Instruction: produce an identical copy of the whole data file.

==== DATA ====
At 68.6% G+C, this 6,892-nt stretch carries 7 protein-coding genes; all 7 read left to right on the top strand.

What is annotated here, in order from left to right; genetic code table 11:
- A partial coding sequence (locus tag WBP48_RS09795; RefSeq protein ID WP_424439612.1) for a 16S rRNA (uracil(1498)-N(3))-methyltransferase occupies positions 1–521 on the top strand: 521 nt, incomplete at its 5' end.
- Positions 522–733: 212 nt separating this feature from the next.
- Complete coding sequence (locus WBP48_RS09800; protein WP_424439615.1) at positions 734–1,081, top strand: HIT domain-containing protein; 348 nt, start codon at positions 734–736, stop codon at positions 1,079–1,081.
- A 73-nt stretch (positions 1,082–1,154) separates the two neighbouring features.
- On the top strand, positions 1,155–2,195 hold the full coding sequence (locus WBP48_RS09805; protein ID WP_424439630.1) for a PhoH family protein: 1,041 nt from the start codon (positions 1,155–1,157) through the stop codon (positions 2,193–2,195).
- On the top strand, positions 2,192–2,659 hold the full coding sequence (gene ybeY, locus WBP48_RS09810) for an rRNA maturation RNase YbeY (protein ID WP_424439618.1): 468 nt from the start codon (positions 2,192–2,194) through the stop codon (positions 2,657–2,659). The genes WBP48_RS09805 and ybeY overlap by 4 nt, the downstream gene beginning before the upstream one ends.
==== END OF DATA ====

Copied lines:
At 68.6% G+C, this 6,892-nt stretch carries 7 protein-coding genes; all 7 read left to right on the top strand.

What is annotated here, in order from left to right; genetic code table 11:
- A partial coding sequence (locus tag WBP48_RS09795; RefSeq protein ID WP_424439612.1) for a 16S rRNA (uracil(1498)-N(3))-methyltransferase occupies positions 1–521 on the top strand: 521 nt, incomplete at its 5' end.
- Positions 522–733: 212 nt separating this feature from the next.
- Complete coding sequence (locus WBP48_RS09800; protein WP_424439615.1) at positions 734–1,081, top strand: HIT domain-containing protein; 348 nt, start codon at positions 734–736, stop codon at positions 1,079–1,081.
- A 73-nt stretch (positions 1,082–1,154) separates the two neighbouring features.
- On the top strand, positions 1,155–2,195 hold the full coding sequence (locus WBP48_RS09805; protein ID WP_424439630.1) for a PhoH family protein: 1,041 nt from the start codon (positions 1,155–1,157) through the stop codon (positions 2,193–2,195).
- On the top strand, positions 2,192–2,659 hold the full coding sequence (gene ybeY, locus WBP48_RS09810) for an rRNA maturation RNase YbeY (protein ID WP_424439618.1): 468 nt from the start codon (positions 2,192–2,194) through the stop codon (positions 2,657–2,659). The genes WBP48_RS09805 and ybeY overlap by 4 nt, the downstream gene beginning before the upstream one ends.